The Uniform Trust Code ("UTC")1 includes a number of provisions dealing with the rights of creditors to reach the interests of trust beneficiaries. A few authors in a series of articles have raised concerns that adopting the UTC significantly undermines traditional equity rules and policies governing the protection of trust assets against claims of creditors. These articles have caused attorneys and other trust professionals to question the extent to which enactment of the UTC changes the rules in this important area of trust law. The arguments raised by these few authors provided the initial impetus for this article. To address the particular concerns of Nebraska attorneys, we extensively analyzed Nebraska law governing the protection of trust assets against claims of creditors prior to enactment of the Nebraska Uniform Trust Code ("Nebraska UTC")5 which became operative on January 1, 2005. The comprehensive legislative study prior to enactment concluded that the Nebraska UTC would change prior case law on these types of trusts very little and that the changes made by the Nebraska UTC were grounded in sound legislative policy. We then compared the Nebraska UTC provisions relating to this area with prior Nebraska law. Finally, we examined the arguments presented in the various articles. We concluded that, although the Nebraska UTC expanded the rights of certain specific creditors under limited circumstances, there was no basis for the prophesies of doom asserted by these authors. Similar conclusions have been reached nationally and in other states enacting the UTC.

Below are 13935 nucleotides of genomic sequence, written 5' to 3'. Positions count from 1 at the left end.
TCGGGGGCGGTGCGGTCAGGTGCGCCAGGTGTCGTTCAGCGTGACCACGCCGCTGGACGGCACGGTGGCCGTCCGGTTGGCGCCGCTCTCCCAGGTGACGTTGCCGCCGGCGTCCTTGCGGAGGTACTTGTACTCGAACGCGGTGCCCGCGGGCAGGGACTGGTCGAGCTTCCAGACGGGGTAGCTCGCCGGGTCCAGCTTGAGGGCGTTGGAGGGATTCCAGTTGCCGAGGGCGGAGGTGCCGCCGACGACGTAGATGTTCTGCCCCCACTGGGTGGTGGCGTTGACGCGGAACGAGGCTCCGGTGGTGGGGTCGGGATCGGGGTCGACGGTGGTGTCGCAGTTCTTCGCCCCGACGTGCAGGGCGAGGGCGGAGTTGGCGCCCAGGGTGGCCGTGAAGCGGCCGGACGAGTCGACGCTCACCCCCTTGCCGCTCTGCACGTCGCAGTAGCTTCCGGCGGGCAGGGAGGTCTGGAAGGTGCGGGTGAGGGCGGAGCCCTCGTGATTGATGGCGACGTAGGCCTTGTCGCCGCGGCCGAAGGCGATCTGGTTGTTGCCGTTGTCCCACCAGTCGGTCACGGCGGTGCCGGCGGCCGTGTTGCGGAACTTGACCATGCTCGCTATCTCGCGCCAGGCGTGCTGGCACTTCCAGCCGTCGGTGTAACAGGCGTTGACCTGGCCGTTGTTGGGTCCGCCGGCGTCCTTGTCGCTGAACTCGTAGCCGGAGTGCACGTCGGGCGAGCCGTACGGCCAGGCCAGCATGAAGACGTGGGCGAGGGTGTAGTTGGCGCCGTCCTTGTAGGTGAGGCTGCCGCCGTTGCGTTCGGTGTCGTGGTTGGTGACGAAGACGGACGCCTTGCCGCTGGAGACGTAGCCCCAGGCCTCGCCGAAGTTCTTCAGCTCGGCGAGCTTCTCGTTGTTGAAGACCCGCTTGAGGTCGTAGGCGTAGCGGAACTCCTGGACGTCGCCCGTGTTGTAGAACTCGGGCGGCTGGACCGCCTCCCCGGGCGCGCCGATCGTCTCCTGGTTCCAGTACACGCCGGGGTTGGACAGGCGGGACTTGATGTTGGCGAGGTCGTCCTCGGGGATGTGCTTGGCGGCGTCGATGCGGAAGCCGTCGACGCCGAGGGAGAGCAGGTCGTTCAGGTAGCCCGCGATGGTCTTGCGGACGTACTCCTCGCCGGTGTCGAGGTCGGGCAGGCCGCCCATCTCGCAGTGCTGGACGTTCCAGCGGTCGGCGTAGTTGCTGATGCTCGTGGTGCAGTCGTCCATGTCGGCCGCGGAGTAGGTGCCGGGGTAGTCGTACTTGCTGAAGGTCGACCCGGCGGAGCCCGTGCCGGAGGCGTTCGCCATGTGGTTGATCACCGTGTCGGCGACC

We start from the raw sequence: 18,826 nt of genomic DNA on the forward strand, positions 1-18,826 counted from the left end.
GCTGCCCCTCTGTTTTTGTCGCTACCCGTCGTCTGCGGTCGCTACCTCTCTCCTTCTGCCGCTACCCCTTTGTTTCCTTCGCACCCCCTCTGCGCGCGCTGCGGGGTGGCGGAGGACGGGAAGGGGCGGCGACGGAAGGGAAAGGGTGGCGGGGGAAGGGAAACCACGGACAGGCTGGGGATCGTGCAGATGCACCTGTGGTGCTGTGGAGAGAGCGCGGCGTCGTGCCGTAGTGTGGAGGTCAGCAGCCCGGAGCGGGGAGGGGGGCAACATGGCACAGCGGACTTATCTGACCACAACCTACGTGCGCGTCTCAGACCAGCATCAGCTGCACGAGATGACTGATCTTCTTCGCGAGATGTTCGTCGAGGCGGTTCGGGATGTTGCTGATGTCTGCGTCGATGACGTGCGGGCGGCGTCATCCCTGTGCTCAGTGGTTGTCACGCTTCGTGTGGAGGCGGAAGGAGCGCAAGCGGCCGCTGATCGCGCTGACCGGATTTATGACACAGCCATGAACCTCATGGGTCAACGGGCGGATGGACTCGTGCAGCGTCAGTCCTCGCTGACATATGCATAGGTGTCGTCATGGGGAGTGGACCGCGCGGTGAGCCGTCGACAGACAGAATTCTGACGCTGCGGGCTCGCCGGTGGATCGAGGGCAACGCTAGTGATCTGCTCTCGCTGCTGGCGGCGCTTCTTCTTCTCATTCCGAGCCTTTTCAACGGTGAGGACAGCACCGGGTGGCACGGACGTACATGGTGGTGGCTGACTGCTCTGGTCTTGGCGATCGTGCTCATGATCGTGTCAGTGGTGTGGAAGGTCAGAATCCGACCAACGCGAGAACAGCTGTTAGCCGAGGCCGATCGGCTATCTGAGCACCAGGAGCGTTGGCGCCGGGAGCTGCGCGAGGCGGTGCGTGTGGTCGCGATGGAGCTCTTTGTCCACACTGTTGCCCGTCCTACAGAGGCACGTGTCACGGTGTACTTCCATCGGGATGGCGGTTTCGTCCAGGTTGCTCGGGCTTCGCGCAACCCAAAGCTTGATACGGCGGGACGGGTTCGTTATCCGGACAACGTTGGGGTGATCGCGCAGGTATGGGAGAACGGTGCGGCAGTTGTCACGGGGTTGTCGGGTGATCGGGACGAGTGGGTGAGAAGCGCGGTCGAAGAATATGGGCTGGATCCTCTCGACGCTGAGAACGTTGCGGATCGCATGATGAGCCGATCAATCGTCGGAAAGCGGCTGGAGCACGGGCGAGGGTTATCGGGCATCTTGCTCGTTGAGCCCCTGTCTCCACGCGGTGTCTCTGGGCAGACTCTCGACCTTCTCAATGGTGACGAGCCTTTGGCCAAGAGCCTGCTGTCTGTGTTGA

Bill Lyons and John Gradwohl,
Discretionary Trusts, Support Trusts, Discretionary Support Trusts, Spendthrift Trusts, and Special Needs Trusts under the Nebraska Uniform Trust Code,
86 Neb. L. Rev.
Available at: https://digitalcommons.unl.edu/nlr/vol86/iss2/1